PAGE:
Highlighting the advantages of silicone immersion objectives over traditional oil, researchers at the Department of Anatomy at Japan’s Hokkaido University Graduate School of Medicine compared images of mouse brain sections taken with 60x oil and 60x silicone immersion objectives. Bright fluorescence images were obtained with both sets of objectives, however X-Y images taken with silicone immersion objectives at a depth of 35μm were brighter with higher resolution (Fig.2). The reduced refractive index mismatch of the silicone immersion objective enabled excellent performance in deep tissue observation on specimens rendered transparent.

Enabling 3D imaging
Silicone immersion objectives are also proving vital in deep, high-contrast 3D live-cell time-lapse experiments. This is due to their reduced spherical aberrations, superior performance in maintaining focus for long periods of time, and resistance to changes in temperature. In a study at the Department of Genetic Engineering at Japan’s Kindai University, silicone objectives enabled sharp 3D fluorescence images of proteins, DNA and other molecules in the zygote and individual cells during embryonic development. A 60x silicone immersion objective was used for 3D time-lapse imaging over four days during in vitro development of a mouse embryo from zygote to blastocyst.

The team had been using an oil lens and water immersion objective, the previous standard for deep observation. Only by switching to a silicone immersion objective were the researchers able to view fluorescently labelled methylated DNA (mCherry-MBD-NLS) within the nuclei from the surface to the inner region – from the one cell zygote to the blastocyst stage (Fig.3).

Precise fluorescence imaging
Designed to have lower chromatic aberration, silicone objections are ideal for use with multiple fluorescent labels especially in colocalisation experiments. In a study at the RIKEN Brain Science Institute Laboratory for Cell Function Dynamics, researchers used a silicone immersion objective with an inverted confocal laser-scanning microscope to make high-resolution deep tissue observations of morphologically intact cells within a whole mouse placenta without needing to section it. It was possible to precisely observe colocalisation of ubiquitination-based cell cycle indicators (Fucci), (S/G2/M-Green, G1-Red) and the nucleus (DAPI-Blue) (Figs 4 and 5).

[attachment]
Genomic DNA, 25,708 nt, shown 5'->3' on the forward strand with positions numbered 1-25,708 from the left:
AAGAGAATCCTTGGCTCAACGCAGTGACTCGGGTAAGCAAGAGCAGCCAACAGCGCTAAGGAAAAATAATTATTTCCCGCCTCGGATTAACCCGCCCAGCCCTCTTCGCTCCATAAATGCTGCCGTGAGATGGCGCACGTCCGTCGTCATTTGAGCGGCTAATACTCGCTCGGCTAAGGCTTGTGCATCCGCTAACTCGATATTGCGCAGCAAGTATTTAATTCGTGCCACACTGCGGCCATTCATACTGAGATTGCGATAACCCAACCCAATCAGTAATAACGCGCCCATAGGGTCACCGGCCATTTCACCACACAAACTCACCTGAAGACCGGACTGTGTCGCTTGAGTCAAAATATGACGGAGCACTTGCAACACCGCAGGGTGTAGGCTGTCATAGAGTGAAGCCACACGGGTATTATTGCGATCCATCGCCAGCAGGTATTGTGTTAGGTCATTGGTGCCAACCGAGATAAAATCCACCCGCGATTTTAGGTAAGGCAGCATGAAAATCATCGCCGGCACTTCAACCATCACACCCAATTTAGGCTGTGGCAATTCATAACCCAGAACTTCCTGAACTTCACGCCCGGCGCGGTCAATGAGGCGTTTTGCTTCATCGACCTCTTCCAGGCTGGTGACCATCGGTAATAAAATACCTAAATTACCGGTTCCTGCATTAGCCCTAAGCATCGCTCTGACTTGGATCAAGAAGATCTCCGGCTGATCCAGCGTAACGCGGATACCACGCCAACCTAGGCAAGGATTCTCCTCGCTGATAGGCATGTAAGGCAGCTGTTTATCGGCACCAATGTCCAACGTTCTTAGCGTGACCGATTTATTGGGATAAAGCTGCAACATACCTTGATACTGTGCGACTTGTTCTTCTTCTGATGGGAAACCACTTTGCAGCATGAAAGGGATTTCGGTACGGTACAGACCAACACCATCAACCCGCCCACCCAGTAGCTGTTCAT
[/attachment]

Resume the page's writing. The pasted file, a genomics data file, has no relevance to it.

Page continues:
Breaking new ground
Silicone objectives are even driving new technologies in live-cell imaging. The world’s first long-term, real-time observation of plant zygote embryogenesis was made possible by combining a new ovule culture system with a microscope capable of high sensitivity embryo imaging inside the ovule and covered by multiple layers of cells.

In this study by The Optical Technology Group of ERATO Higashiyama Live-Holonics Project at Japan’s Nagoya University, long-term live-cell imaging of plant zygote division and growth was made possible by the development of a special medium and a new microdevice, the use of which included a silicone immersion objective (Olympus UPLSAPO30XS) (Fig.6). This objective has a high numerical aperture of 1.05 and a long working distance of 0.8mm, which is required for deep, high-definition imaging while retaining a wide field of view. With this set-up the process of embryogenesis was stably observed in real time for 67 hours from the early to late embryo.

Summary
As shown by the examples discussed here, silicone immersion objectives are proving to be the perfect partner for live-cell imaging applications, delivering unmatched resolution, clarity and reproducibility.

Dr Jan Barghaan is with Olympus Europa